Blog powered by Typepad

« Allow me to introduce you to . . . | Main | Shostakovich kept me up last night! »

Monday, 16 November 2009


Feed You can follow this conversation by subscribing to the comment feed for this post.

Do you remember the opening of Christmas Carol? Marley is said to be as "dead as a doornail", and then Dickens goes on to say he doesn't know why doornails are said to be dead, but that's what Marley was, dead as a doornail.

I've used the expression like most have, without ever knowing why doornails are dead. I just googled, and apparently a nail is dead when the point is hammered to one side so it can not be removed. And doornails were almost always "killed" (or clnched) like this.

Shakespeare's world must have been rich in this way, and it gave rise to a rich language. Our world is richer, what with computers and all, but we don't have direct access to it. Shakespeare may have hammered a few doornails in his life, but you won't find many poets who have wired a computer's logic board. What would we say now? "Marley died as quick as broadband bits on an optical network." Doesn't work for me.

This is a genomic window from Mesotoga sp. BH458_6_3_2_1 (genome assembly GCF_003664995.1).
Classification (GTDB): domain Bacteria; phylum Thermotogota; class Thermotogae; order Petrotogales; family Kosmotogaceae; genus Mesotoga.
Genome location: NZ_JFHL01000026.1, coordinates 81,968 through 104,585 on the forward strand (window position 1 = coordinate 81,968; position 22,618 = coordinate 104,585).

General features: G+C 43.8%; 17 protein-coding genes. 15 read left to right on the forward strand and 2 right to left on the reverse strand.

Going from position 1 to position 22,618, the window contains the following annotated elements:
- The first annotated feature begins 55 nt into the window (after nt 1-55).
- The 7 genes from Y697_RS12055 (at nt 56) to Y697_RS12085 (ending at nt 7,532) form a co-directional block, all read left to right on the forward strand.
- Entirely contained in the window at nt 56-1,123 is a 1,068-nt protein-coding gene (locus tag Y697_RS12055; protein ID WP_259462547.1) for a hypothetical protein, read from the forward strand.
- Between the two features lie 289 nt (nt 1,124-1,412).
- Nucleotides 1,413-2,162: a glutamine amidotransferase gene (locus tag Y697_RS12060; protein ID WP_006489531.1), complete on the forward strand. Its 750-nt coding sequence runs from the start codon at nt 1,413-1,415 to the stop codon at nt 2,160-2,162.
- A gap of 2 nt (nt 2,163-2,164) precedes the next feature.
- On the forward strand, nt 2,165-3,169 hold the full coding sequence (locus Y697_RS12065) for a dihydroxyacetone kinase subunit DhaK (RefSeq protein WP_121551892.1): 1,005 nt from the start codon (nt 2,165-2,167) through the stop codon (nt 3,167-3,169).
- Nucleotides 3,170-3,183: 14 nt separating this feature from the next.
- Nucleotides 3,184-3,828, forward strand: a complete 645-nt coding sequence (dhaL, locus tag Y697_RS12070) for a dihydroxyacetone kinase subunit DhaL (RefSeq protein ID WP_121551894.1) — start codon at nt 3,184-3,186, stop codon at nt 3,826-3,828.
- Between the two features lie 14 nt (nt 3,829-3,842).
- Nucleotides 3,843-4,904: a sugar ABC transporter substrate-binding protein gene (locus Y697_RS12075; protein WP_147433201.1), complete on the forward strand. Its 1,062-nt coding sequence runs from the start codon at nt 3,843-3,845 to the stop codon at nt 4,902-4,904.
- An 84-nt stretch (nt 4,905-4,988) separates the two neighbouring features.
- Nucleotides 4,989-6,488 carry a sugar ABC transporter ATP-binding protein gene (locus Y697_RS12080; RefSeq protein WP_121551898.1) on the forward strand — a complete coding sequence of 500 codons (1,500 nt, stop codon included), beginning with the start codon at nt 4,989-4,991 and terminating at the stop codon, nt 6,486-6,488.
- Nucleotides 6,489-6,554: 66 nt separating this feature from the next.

Nor me, Dom! But you raise an important point about WS's use of imagery and metaphor. There is a 1930s book by Caroline Spurgeon:

in which she undertakes a highly detailed analysis of his uses of imagery and confirms with no doubt that only a country boy of modest background could have written those plays, not an aristo like Oxford, the favourite of the various loons who refuse to believe that a non-university oik like WS could have written such brilliant plays. The knowledge of how to clinch a door nail is a perfect example.

The comments to this entry are closed.